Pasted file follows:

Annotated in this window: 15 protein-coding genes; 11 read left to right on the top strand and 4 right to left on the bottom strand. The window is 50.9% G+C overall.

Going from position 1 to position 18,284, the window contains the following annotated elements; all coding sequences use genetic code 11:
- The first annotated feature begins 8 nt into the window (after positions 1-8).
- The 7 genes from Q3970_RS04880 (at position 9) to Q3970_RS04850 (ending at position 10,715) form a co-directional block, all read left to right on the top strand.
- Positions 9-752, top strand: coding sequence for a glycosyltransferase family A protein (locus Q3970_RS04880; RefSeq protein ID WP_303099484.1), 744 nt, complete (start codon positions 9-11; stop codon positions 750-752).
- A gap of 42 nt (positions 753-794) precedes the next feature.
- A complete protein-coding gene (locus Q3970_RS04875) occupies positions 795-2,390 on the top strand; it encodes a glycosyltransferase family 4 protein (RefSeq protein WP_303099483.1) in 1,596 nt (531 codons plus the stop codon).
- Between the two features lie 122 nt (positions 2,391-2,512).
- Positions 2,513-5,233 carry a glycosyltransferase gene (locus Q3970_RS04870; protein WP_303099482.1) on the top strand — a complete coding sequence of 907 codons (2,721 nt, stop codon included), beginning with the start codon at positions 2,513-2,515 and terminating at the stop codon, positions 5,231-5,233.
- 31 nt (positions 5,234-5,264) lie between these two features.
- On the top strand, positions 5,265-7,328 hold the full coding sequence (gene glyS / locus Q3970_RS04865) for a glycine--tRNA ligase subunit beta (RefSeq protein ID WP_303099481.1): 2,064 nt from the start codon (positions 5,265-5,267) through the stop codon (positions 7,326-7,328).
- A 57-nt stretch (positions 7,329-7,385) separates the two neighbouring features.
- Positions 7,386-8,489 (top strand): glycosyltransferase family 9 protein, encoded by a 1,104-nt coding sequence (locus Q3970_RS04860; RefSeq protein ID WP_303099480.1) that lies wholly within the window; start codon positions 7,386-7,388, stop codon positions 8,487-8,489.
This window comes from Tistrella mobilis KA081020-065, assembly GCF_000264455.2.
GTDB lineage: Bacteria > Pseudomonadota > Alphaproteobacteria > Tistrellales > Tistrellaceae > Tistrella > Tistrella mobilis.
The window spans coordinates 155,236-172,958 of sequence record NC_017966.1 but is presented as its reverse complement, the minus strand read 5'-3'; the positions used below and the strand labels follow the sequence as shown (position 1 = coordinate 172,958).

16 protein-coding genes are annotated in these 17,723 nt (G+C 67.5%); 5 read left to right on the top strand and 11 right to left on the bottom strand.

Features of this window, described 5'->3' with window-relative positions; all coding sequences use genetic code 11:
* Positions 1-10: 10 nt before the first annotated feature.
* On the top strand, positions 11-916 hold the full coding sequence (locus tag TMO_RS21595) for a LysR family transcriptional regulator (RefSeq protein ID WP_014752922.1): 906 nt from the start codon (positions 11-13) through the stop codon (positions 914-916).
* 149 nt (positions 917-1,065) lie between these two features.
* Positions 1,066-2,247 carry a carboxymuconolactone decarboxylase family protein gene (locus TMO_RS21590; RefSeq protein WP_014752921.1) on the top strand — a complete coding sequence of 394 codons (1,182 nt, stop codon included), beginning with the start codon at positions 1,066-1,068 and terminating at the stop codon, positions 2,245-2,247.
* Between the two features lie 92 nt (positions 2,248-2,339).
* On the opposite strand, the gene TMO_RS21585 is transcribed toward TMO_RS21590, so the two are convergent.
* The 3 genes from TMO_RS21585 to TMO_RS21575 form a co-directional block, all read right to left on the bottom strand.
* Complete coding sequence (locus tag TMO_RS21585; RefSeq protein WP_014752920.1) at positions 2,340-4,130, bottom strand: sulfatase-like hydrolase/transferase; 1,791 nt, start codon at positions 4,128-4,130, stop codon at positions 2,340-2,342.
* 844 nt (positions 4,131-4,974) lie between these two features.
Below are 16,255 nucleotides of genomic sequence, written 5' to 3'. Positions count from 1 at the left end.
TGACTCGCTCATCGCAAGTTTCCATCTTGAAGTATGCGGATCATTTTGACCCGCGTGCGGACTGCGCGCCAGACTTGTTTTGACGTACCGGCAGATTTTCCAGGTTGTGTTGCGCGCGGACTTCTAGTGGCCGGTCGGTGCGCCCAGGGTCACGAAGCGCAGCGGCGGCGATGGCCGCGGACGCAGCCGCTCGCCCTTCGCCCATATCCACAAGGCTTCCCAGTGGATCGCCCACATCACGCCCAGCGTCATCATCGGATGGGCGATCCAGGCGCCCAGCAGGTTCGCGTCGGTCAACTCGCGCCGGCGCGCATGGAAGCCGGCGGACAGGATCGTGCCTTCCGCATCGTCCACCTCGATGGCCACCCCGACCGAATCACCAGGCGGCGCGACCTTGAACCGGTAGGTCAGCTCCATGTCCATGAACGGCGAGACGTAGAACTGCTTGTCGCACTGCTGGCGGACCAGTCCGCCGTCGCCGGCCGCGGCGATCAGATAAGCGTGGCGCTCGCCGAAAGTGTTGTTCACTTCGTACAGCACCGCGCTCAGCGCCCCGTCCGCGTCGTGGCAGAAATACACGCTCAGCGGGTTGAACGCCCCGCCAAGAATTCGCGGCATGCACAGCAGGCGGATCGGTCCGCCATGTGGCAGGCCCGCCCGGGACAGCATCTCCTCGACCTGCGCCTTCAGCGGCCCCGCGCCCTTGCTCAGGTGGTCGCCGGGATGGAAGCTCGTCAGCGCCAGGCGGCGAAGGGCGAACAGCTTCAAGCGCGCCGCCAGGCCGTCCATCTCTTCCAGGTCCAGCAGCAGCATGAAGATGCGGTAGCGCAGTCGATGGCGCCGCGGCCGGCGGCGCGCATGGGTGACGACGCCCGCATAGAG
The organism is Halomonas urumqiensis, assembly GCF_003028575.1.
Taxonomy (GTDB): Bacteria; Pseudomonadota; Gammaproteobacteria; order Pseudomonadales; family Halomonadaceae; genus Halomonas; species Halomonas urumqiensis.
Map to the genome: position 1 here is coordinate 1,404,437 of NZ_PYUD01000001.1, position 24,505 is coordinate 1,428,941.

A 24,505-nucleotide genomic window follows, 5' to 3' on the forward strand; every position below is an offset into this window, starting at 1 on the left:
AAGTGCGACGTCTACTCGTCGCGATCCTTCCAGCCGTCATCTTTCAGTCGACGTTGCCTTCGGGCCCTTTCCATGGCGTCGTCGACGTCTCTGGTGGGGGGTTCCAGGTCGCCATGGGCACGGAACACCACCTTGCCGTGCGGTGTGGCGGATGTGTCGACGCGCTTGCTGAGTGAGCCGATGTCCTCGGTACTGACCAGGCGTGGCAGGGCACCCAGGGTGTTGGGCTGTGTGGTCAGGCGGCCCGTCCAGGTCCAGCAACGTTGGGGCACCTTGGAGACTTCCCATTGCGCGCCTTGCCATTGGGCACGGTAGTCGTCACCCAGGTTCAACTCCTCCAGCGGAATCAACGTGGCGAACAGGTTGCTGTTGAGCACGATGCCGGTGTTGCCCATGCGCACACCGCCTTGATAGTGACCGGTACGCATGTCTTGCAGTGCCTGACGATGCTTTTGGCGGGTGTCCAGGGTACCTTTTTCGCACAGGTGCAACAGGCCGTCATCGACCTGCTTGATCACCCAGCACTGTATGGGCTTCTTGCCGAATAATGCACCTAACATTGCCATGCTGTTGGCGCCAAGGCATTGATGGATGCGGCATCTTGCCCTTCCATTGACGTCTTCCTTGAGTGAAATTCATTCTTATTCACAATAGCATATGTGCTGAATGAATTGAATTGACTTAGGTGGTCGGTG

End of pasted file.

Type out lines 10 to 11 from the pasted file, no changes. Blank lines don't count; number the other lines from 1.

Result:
- 31 nt (positions 5,234-5,264) lie between these two features.
- On the top strand, positions 5,265-7,328 hold the full coding sequence (gene glyS / locus Q3970_RS04865) for a glycine--tRNA ligase subunit beta (RefSeq protein ID WP_303099481.1): 2,064 nt from the start codon (positions 5,265-5,267) through the stop codon (positions 7,326-7,328).